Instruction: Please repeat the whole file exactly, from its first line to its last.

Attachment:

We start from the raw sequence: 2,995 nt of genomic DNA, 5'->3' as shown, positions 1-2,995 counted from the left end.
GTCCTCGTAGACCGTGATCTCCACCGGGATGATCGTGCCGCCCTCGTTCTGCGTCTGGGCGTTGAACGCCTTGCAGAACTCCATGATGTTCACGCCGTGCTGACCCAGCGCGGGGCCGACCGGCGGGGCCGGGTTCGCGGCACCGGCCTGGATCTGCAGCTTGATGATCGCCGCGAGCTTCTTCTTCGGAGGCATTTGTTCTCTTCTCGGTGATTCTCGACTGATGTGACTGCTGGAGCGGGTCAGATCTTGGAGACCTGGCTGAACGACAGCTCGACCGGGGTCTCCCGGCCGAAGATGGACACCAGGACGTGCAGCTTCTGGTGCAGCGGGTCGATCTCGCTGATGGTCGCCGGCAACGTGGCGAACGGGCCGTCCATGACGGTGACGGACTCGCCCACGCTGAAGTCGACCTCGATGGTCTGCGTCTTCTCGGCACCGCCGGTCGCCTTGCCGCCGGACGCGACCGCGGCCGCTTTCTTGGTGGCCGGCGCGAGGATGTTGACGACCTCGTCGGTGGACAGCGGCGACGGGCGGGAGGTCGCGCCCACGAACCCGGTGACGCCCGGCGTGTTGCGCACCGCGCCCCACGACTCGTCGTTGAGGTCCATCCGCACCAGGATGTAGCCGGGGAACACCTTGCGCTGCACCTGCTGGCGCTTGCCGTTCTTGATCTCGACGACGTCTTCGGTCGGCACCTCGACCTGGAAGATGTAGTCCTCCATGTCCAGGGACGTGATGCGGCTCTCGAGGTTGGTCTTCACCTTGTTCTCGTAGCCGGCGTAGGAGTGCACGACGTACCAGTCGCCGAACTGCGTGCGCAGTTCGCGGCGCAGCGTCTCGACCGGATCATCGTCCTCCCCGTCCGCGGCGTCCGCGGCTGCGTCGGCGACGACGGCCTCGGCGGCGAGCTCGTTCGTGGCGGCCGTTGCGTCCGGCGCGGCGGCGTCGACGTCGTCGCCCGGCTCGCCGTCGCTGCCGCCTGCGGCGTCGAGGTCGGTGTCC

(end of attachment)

We start from the raw sequence: 2,995 nt of genomic DNA, 5'->3' as shown, positions 1-2,995 counted from the left end.
GTCCTCGTAGACCGTGATCTCCACCGGGATGATCGTGCCGCCCTCGTTCTGCGTCTGGGCGTTGAACGCCTTGCAGAACTCCATGATGTTCACGCCGTGCTGACCCAGCGCGGGGCCGACCGGCGGGGCCGGGTTCGCGGCACCGGCCTGGATCTGCAGCTTGATGATCGCCGCGAGCTTCTTCTTCGGAGGCATTTGTTCTCTTCTCGGTGATTCTCGACTGATGTGACTGCTGGAGCGGGTCAGATCTTGGAGACCTGGCTGAACGACAGCTCGACCGGGGTCTCCCGGCCGAAGATGGACACCAGGACGTGCAGCTTCTGGTGCAGCGGGTCGATCTCGCTGATGGTCGCCGGCAACGTGGCGAACGGGCCGTCCATGACGGTGACGGACTCGCCCACGCTGAAGTCGACCTCGATGGTCTGCGTCTTCTCGGCACCGCCGGTCGCCTTGCCGCCGGACGCGACCGCGGCCGCTTTCTTGGTGGCCGGCGCGAGGATGTTGACGACCTCGTCGGTGGACAGCGGCGACGGGCGGGAGGTCGCGCCCACGAACCCGGTGACGCCCGGCGTGTTGCGCACCGCGCCCCACGACTCGTCGTTGAGGTCCATCCGCACCAGGATGTAGCCGGGGAACACCTTGCGCTGCACCTGCTGGCGCTTGCCGTTCTTGATCTCGACGACGTCTTCGGTCGGCACCTCGACCTGGAAGATGTAGTCCTCCATGTCCAGGGACGTGATGCGGCTCTCGAGGTTGGTCTTCACCTTGTTCTCGTAGCCGGCGTAGGAGTGCACGACGTACCAGTCGCCGAACTGCGTGCGCAGTTCGCGGCGCAGCGTCTCGACCGGATCATCGTCCTCCCCGTCCGCGGCGTCCGCGGCTGCGTCGGCGACGACGGCCTCGGCGGCGAGCTCGTTCGTGGCGGCCGTTGCGTCCGGCGCGGCGGCGTCGACGTCGTCGCCCGGCTCGCCGTCGCTGCCGCCTGCGGCGTCGAGGTCGGTGTCC